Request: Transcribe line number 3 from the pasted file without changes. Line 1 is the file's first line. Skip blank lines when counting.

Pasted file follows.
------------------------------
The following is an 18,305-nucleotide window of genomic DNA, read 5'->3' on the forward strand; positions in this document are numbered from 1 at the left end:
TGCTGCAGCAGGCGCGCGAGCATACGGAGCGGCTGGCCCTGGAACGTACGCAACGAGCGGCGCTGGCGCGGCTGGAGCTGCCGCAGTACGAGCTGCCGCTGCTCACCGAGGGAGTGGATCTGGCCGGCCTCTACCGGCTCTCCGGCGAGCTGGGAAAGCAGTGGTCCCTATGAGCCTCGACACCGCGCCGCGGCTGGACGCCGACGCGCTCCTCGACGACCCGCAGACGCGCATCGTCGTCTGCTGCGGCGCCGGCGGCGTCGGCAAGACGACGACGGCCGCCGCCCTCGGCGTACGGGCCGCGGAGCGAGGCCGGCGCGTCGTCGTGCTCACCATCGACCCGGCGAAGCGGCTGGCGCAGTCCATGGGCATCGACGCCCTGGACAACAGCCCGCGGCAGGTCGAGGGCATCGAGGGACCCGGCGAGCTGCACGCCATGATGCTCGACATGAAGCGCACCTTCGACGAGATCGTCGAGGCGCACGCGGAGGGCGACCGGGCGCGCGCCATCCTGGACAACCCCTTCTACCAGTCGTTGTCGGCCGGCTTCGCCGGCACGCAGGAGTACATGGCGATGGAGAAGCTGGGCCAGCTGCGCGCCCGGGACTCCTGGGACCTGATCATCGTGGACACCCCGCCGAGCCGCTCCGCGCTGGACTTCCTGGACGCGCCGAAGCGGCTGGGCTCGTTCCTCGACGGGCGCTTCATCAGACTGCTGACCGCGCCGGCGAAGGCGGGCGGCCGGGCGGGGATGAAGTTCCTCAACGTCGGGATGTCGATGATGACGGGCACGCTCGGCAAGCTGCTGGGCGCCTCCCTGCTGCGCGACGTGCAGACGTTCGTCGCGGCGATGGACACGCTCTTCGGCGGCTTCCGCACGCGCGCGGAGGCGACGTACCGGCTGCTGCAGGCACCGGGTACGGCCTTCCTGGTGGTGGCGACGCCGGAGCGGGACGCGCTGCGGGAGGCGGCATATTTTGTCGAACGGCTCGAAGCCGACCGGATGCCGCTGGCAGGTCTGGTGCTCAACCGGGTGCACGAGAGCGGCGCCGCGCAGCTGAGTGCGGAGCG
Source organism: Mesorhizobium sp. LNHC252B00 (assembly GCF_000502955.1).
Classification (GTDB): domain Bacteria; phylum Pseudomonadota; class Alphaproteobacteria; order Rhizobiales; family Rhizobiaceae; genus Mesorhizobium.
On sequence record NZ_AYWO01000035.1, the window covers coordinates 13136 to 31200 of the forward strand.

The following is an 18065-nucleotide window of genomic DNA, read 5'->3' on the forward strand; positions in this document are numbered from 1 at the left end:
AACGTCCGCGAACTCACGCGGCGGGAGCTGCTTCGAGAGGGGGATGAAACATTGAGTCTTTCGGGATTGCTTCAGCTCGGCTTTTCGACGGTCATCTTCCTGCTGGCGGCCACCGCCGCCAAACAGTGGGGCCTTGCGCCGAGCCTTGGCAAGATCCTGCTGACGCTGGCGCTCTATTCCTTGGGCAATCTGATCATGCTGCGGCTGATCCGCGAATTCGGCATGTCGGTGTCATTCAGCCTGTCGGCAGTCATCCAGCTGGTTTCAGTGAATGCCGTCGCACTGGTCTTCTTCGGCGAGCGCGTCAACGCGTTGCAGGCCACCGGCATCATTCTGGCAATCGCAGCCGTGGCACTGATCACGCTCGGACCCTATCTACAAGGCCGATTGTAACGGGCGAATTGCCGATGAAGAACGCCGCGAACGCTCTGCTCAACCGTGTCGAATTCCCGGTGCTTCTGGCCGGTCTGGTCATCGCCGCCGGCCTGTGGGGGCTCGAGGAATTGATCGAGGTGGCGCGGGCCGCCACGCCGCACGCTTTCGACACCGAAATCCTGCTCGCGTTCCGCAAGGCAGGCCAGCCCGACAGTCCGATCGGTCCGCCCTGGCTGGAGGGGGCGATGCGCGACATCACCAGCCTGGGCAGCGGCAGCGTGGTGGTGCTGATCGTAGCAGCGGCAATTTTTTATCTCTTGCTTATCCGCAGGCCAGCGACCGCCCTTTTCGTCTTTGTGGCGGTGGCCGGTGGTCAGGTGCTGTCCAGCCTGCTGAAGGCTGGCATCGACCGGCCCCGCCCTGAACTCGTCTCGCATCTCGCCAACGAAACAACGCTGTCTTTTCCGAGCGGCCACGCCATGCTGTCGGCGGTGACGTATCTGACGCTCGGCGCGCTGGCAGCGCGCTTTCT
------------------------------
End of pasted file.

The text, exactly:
Source organism: Mesorhizobium sp. LNHC252B00 (assembly GCF_000502955.1).